Prime Video's Hunters is finally back for its second and final season and, ahead of its release, we were granted an exclusive opportunity to sit down with the one-and-only Logan Lerman ("Jonah Heidelbaum") to talk about the show's big return and Jonah's long-awaited showdown with Hitler.
With Jonah operating solo for the better part of the last two years, Lerman elaborates on where his head is at now that he's been separated from his team and why, despite all the bickering, he will soon need them more than ever.
While remaining extremely mindful of spoilers, we also talked about a pivotal decision Jonah makes late in the season that will ultimately change everything for the Hunters. We also touch on what the future could look like for Jonah...
Check out the full video interview below and please remember to SUBSCRIBE to my channel!
ROHAN: Outside of borrowing his Serpico look, Al Pacino's - The Wolf's - shadow still hangs largely over Jonah. However, he's also been through a lot of other things since season one, with his team breaking up. What can you tell us about what's happened to him during the hiatus and where he's at when we meet him again in season two?
LOGAN: Well, a lot has happened. In the events of season one, it really shaped who he is at this point. So beyond that, there was a traumatic event that really split up the crew, and Jonah has been on his own for a bit, and he found love, and he's in school, and he's trying to live a normal life, and then he just can't let the Nazi hunting go until everyone is counted for, and so, he's kind of finishing things. He thinks he sees the light at the end of the tunnel, and then he gets sucked back into it with the biggest mission ever, and he's grappling with the two roads, the things that he wants versus what he has to do, and it's all about responsibility and the burden of the responsibility.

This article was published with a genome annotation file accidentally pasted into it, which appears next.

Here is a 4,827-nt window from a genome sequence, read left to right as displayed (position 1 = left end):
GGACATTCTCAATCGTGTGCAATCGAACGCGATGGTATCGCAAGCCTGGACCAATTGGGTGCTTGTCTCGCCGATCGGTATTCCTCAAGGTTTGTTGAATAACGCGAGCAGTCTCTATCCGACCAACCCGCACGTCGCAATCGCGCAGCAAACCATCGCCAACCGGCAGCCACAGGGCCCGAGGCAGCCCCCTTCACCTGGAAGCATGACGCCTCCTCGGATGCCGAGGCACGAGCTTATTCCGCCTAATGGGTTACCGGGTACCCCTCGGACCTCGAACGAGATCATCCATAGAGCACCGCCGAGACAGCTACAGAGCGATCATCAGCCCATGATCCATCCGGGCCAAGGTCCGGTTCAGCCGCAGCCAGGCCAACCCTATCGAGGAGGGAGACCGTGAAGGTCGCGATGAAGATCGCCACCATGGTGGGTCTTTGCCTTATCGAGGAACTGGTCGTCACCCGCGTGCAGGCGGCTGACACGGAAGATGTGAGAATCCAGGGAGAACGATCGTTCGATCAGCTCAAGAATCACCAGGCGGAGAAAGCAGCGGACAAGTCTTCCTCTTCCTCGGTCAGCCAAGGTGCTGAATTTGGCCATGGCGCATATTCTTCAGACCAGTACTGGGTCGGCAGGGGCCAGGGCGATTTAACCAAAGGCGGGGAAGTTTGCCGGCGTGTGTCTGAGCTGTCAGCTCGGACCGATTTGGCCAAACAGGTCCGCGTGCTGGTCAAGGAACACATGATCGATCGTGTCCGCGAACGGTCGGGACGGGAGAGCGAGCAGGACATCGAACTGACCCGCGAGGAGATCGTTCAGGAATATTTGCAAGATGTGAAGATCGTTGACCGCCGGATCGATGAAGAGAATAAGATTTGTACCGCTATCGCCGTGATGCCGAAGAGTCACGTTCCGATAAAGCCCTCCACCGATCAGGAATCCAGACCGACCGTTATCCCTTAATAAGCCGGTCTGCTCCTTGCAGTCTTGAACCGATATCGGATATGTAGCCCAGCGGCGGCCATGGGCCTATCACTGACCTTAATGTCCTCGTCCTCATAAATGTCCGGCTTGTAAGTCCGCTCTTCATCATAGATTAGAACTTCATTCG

ROHAN: As you mentioned, he's found love and still very much cares about his team. I think that's interesting because the natural inclination would have been to become a lone wolf, but instead family remains very important to him. What kind of wrinkle does that add when you were getting back into his headspace?
LOGAN: Interesting question. I don't know. I think it's more so, it's necessity. I don't think he wants - he doesn’t think he wants the other Hunters as much as he needs them. I think he wants to move on and never talk to them again. *laughs* I think he's happy, just letting that life and those relationships go, but he realizes that he needs them in order to get through this next mission, and, yeah, he just can't do it without them.
ROHAN: I don't want to get into spoilers, but Jonah makes a monumental decision at the end of episode six, which essentially sets the series' endgame in motion, namely what happens in the finale. I really don't want to get into it, but can you tell me your initial thoughts on why that was the right move for Jonah versus what may have been the easier decision?